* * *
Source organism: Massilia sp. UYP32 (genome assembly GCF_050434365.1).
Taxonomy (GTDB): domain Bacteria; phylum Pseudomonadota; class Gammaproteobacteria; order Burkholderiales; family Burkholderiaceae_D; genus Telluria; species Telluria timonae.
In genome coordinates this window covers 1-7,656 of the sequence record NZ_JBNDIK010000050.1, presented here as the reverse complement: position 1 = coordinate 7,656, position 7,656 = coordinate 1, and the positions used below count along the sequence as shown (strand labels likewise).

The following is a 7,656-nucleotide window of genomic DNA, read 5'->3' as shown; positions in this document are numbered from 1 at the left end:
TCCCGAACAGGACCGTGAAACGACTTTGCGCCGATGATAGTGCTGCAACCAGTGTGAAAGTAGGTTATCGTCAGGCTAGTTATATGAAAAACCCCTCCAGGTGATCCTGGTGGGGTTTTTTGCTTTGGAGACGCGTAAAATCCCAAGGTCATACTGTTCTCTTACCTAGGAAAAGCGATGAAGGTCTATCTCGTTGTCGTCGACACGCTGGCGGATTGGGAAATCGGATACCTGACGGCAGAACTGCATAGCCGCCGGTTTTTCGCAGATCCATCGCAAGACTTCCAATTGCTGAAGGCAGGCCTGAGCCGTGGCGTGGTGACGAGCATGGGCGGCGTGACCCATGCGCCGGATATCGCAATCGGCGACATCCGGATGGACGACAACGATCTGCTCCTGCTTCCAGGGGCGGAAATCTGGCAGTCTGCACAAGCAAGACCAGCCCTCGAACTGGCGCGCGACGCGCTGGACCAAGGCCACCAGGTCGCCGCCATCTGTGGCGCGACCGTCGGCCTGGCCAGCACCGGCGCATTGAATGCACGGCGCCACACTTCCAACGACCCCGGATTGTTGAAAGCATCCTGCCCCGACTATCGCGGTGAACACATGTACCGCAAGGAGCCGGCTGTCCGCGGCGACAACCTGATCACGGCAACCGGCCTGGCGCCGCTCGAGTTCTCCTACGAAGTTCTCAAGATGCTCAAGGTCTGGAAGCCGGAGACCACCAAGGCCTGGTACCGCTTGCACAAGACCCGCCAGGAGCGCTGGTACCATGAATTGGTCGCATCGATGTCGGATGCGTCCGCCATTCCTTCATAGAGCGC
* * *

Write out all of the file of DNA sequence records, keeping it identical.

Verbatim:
Source organism: Massilia sp. UYP32 (genome assembly GCF_050434365.1).
Taxonomy (GTDB): domain Bacteria; phylum Pseudomonadota; class Gammaproteobacteria; order Burkholderiales; family Burkholderiaceae_D; genus Telluria; species Telluria timonae.
In genome coordinates this window covers 1-7,656 of the sequence record NZ_JBNDIK010000050.1, presented here as the reverse complement: position 1 = coordinate 7,656, position 7,656 = coordinate 1, and the positions used below count along the sequence as shown (strand labels likewise).

The following is a 7,656-nucleotide window of genomic DNA, read 5'->3' as shown; positions in this document are numbered from 1 at the left end:
TCCCGAACAGGACCGTGAAACGACTTTGCGCCGATGATAGTGCTGCAACCAGTGTGAAAGTAGGTTATCGTCAGGCTAGTTATATGAAAAACCCCTCCAGGTGATCCTGGTGGGGTTTTTTGCTTTGGAGACGCGTAAAATCCCAAGGTCATACTGTTCTCTTACCTAGGAAAAGCGATGAAGGTCTATCTCGTTGTCGTCGACACGCTGGCGGATTGGGAAATCGGATACCTGACGGCAGAACTGCATAGCCGCCGGTTTTTCGCAGATCCATCGCAAGACTTCCAATTGCTGAAGGCAGGCCTGAGCCGTGGCGTGGTGACGAGCATGGGCGGCGTGACCCATGCGCCGGATATCGCAATCGGCGACATCCGGATGGACGACAACGATCTGCTCCTGCTTCCAGGGGCGGAAATCTGGCAGTCTGCACAAGCAAGACCAGCCCTCGAACTGGCGCGCGACGCGCTGGACCAAGGCCACCAGGTCGCCGCCATCTGTGGCGCGACCGTCGGCCTGGCCAGCACCGGCGCATTGAATGCACGGCGCCACACTTCCAACGACCCCGGATTGTTGAAAGCATCCTGCCCCGACTATCGCGGTGAACACATGTACCGCAAGGAGCCGGCTGTCCGCGGCGACAACCTGATCACGGCAACCGGCCTGGCGCCGCTCGAGTTCTCCTACGAAGTTCTCAAGATGCTCAAGGTCTGGAAGCCGGAGACCACCAAGGCCTGGTACCGCTTGCACAAGACCCGCCAGGAGCGCTGGTACCATGAATTGGTCGCATCGATGTCGGATGCGTCCGCCATTCCTTCATAGAGCGC